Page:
In German Town of Gangelt, Blood Samples Show 14% Residents Now Immune to Covid-19

Germany’s Gangelt, a municipality in the district of Heinsberg, which shares its border with the Netherlands, became a hotspot for the novel coronavirus after thousands thronged to the town in February for a carnival celebration.

After blood samples of 500 residents were collected for antibodies to the virus, scientists concluded that one in seven persons have contracted the virus and are thus “immune,” MIT Technology Review reported. A few people were asymptomatic, the report added.

The short report, which was posted online, has significant ramifications for the town and the world. “To me it looks like we don’t yet have a large fraction of the population exposed,” says Nicholas Christakis, a doctor and social science researcher at Yale University was quoted as saying by MIT Technology Review.

“They had carnivals and festivals, but only 14% are positive. That means there is a lot more to go even in a hard-hit part of Germany,” he added.

The real infection rate in a place is of great significance as the higher it is, there is less devastation that lies in the future. In due course, when enough people become immune, say around half or three-quarters of the population, the virus won’t advance further. This concept is called herd immunity.

The German town of Gangelt, however, has not yet neared the threshold yet. To Christakis the number is “unfortunate” as it implies that the virus will wreak more havoc.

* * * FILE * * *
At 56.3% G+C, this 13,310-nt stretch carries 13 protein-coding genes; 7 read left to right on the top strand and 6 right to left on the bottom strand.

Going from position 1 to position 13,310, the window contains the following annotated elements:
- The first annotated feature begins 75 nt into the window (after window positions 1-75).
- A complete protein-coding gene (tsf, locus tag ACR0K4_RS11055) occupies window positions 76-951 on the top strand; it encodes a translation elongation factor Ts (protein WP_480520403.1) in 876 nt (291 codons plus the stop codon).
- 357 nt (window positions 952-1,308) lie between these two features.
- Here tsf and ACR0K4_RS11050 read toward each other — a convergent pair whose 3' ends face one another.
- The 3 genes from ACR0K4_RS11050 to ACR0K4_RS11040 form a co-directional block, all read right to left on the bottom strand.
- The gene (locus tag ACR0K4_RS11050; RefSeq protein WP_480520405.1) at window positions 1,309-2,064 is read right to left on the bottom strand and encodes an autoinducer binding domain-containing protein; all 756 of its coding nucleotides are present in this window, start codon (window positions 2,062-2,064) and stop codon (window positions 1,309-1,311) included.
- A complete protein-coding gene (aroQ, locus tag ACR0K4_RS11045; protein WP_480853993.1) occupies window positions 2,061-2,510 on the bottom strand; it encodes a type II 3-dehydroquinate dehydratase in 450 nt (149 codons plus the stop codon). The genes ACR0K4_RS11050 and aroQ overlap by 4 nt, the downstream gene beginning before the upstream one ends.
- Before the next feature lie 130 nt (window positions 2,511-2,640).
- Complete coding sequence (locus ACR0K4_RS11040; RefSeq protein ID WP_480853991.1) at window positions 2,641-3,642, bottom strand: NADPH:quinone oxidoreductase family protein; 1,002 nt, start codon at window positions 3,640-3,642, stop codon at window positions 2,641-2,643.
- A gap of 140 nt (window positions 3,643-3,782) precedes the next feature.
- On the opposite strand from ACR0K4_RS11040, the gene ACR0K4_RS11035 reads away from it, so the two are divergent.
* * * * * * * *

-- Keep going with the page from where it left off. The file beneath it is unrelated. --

The German study is among the first to observe a population for any sign of earlier infections, vital data needed by scientists to learn the magnitude of the pandemic, the actual rate is and to know how many infected people show no symptoms, the report said.

More information from “sero-surveys” should be accessible, soon; from sources including hospitals in US. Stanford Medicine on April 6, announced it had set in motion its own serology test and had started screening medical professionals, including doctors and nurses, for antibodies.

“The test will enable us to determine which health-care workers might be at low risk for working with Covid-19 patients, as well as understanding disease prevalence in our communities,” spokesperson Lisa Kim told MIT Technology Review.

Preliminary results from hospitals are already doing the rounds among experts, said Christakis, who feels this data will allow us to get “closer to the truth” about how the novel coronavirus infection has advanced in cities across the United States.

“If you see 5% positive in your health-care workers, that means infection rates probably aren’t higher than that in your city,” he was quoted as saying by the report.

The survey in Germany was conducted out by a team led by virologist Hendrik Streeck at the University Hospital in Bonn, who stated that they had spoken to around 1,000 residents of Gangelt to give their blood samples, have their throats swabbed, and complete a survey, the report said.

They discovered that 2% of the town’s residents had contracted the virus and a total of 14% possessed antibodies, suggesting earlier infection. “This group of people, they say, ‘can no longer be infected with SARS-CoV-2’ as the virus is known to scientists,” the report added.

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